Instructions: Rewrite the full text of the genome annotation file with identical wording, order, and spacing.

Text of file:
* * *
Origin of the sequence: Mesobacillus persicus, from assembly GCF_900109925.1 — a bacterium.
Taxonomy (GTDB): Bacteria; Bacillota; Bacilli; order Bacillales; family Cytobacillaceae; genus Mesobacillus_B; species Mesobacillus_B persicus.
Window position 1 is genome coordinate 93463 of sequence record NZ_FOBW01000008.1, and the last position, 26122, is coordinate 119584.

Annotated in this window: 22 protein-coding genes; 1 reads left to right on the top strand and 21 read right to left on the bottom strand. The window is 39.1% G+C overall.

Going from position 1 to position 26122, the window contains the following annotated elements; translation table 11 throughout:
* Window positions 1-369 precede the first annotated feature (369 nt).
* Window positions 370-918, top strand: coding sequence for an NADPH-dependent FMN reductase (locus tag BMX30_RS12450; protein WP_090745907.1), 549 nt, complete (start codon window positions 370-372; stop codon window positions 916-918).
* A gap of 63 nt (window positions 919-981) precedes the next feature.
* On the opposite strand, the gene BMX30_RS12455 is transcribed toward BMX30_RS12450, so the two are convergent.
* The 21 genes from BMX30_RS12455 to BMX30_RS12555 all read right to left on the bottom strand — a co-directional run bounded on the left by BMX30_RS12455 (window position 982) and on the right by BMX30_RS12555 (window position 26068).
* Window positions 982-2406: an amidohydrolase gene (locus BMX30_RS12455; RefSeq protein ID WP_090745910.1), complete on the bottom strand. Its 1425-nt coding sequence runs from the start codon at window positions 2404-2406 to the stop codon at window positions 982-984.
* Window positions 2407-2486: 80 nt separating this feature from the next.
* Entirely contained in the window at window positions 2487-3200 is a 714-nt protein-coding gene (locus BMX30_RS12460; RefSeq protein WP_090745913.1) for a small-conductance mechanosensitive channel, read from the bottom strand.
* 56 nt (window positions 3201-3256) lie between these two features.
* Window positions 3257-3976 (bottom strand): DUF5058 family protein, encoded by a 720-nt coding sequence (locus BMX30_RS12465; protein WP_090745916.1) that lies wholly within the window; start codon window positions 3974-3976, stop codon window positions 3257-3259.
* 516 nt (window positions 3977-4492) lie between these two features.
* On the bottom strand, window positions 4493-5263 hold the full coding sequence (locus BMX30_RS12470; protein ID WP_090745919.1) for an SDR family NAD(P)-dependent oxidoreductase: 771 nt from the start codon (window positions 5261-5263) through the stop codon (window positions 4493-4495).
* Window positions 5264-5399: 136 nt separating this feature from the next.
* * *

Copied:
Origin of the sequence: Mesobacillus persicus, from assembly GCF_900109925.1 — a bacterium.
Taxonomy (GTDB): Bacteria; Bacillota; Bacilli; order Bacillales; family Cytobacillaceae; genus Mesobacillus_B; species Mesobacillus_B persicus.
Window position 1 is genome coordinate 93463 of sequence record NZ_FOBW01000008.1, and the last position, 26122, is coordinate 119584.

Annotated in this window: 22 protein-coding genes; 1 reads left to right on the top strand and 21 read right to left on the bottom strand. The window is 39.1% G+C overall.

Going from position 1 to position 26122, the window contains the following annotated elements; translation table 11 throughout:
* Window positions 1-369 precede the first annotated feature (369 nt).
* Window positions 370-918, top strand: coding sequence for an NADPH-dependent FMN reductase (locus tag BMX30_RS12450; protein WP_090745907.1), 549 nt, complete (start codon window positions 370-372; stop codon window positions 916-918).
* A gap of 63 nt (window positions 919-981) precedes the next feature.
* On the opposite strand, the gene BMX30_RS12455 is transcribed toward BMX30_RS12450, so the two are convergent.
* The 21 genes from BMX30_RS12455 to BMX30_RS12555 all read right to left on the bottom strand — a co-directional run bounded on the left by BMX30_RS12455 (window position 982) and on the right by BMX30_RS12555 (window position 26068).
* Window positions 982-2406: an amidohydrolase gene (locus BMX30_RS12455; RefSeq protein ID WP_090745910.1), complete on the bottom strand. Its 1425-nt coding sequence runs from the start codon at window positions 2404-2406 to the stop codon at window positions 982-984.
* Window positions 2407-2486: 80 nt separating this feature from the next.
* Entirely contained in the window at window positions 2487-3200 is a 714-nt protein-coding gene (locus BMX30_RS12460; RefSeq protein WP_090745913.1) for a small-conductance mechanosensitive channel, read from the bottom strand.
* 56 nt (window positions 3201-3256) lie between these two features.
* Window positions 3257-3976 (bottom strand): DUF5058 family protein, encoded by a 720-nt coding sequence (locus BMX30_RS12465; protein WP_090745916.1) that lies wholly within the window; start codon window positions 3974-3976, stop codon window positions 3257-3259.
* 516 nt (window positions 3977-4492) lie between these two features.
* On the bottom strand, window positions 4493-5263 hold the full coding sequence (locus BMX30_RS12470; protein ID WP_090745919.1) for an SDR family NAD(P)-dependent oxidoreductase: 771 nt from the start codon (window positions 5261-5263) through the stop codon (window positions 4493-4495).
* Window positions 5264-5399: 136 nt separating this feature from the next.